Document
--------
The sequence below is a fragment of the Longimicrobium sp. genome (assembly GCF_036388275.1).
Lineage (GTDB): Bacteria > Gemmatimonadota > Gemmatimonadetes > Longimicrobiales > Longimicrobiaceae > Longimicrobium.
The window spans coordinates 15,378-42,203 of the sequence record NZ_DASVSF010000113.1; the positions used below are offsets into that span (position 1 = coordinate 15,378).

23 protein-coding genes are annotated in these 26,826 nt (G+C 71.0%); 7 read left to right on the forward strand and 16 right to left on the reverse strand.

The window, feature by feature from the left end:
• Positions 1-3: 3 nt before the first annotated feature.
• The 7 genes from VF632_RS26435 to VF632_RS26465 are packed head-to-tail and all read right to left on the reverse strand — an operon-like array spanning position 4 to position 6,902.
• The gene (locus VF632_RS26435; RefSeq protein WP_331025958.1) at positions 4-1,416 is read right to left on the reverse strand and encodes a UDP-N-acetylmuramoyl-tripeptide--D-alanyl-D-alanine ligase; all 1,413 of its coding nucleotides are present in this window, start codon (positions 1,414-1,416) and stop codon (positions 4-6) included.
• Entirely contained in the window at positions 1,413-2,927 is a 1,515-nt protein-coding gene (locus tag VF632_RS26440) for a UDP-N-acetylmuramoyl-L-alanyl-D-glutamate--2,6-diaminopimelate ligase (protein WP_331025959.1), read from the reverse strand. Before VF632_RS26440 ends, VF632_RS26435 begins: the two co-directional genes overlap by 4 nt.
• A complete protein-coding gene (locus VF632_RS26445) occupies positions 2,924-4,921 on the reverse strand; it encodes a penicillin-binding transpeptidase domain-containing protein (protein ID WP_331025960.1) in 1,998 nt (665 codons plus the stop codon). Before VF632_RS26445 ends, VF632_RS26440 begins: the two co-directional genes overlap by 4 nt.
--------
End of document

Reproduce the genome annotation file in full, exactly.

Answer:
The sequence below is a fragment of the Longimicrobium sp. genome (assembly GCF_036388275.1).
Lineage (GTDB): Bacteria > Gemmatimonadota > Gemmatimonadetes > Longimicrobiales > Longimicrobiaceae > Longimicrobium.
The window spans coordinates 15,378-42,203 of the sequence record NZ_DASVSF010000113.1; the positions used below are offsets into that span (position 1 = coordinate 15,378).

23 protein-coding genes are annotated in these 26,826 nt (G+C 71.0%); 7 read left to right on the forward strand and 16 right to left on the reverse strand.

The window, feature by feature from the left end:
• Positions 1-3: 3 nt before the first annotated feature.
• The 7 genes from VF632_RS26435 to VF632_RS26465 are packed head-to-tail and all read right to left on the reverse strand — an operon-like array spanning position 4 to position 6,902.
• The gene (locus VF632_RS26435; RefSeq protein WP_331025958.1) at positions 4-1,416 is read right to left on the reverse strand and encodes a UDP-N-acetylmuramoyl-tripeptide--D-alanyl-D-alanine ligase; all 1,413 of its coding nucleotides are present in this window, start codon (positions 1,414-1,416) and stop codon (positions 4-6) included.
• Entirely contained in the window at positions 1,413-2,927 is a 1,515-nt protein-coding gene (locus tag VF632_RS26440) for a UDP-N-acetylmuramoyl-L-alanyl-D-glutamate--2,6-diaminopimelate ligase (protein WP_331025959.1), read from the reverse strand. Before VF632_RS26440 ends, VF632_RS26435 begins: the two co-directional genes overlap by 4 nt.
• A complete protein-coding gene (locus VF632_RS26445) occupies positions 2,924-4,921 on the reverse strand; it encodes a penicillin-binding transpeptidase domain-containing protein (protein ID WP_331025960.1) in 1,998 nt (665 codons plus the stop codon). Before VF632_RS26445 ends, VF632_RS26440 begins: the two co-directional genes overlap by 4 nt.